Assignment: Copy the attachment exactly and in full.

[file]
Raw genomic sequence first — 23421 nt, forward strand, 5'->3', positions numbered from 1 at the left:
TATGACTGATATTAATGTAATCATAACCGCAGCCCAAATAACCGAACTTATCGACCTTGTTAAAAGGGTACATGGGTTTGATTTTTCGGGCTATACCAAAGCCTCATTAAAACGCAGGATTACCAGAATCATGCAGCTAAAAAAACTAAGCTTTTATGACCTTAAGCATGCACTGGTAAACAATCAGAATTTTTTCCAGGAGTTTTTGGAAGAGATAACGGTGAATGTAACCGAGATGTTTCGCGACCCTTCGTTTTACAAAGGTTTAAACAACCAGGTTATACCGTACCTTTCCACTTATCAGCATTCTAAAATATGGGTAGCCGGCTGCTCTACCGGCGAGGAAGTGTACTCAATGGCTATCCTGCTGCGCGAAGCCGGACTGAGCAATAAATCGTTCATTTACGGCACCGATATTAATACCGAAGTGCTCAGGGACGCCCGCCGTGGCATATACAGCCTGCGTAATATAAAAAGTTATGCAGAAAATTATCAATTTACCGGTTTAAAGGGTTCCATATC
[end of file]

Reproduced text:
Raw genomic sequence first — 23421 nt, forward strand, 5'->3', positions numbered from 1 at the left:
TATGACTGATATTAATGTAATCATAACCGCAGCCCAAATAACCGAACTTATCGACCTTGTTAAAAGGGTACATGGGTTTGATTTTTCGGGCTATACCAAAGCCTCATTAAAACGCAGGATTACCAGAATCATGCAGCTAAAAAAACTAAGCTTTTATGACCTTAAGCATGCACTGGTAAACAATCAGAATTTTTTCCAGGAGTTTTTGGAAGAGATAACGGTGAATGTAACCGAGATGTTTCGCGACCCTTCGTTTTACAAAGGTTTAAACAACCAGGTTATACCGTACCTTTCCACTTATCAGCATTCTAAAATATGGGTAGCCGGCTGCTCTACCGGCGAGGAAGTGTACTCAATGGCTATCCTGCTGCGCGAAGCCGGACTGAGCAATAAATCGTTCATTTACGGCACCGATATTAATACCGAAGTGCTCAGGGACGCCCGCCGTGGCATATACAGCCTGCGTAATATAAAAAGTTATGCAGAAAATTATCAATTTACCGGTTTAAAGGGTTCCATATC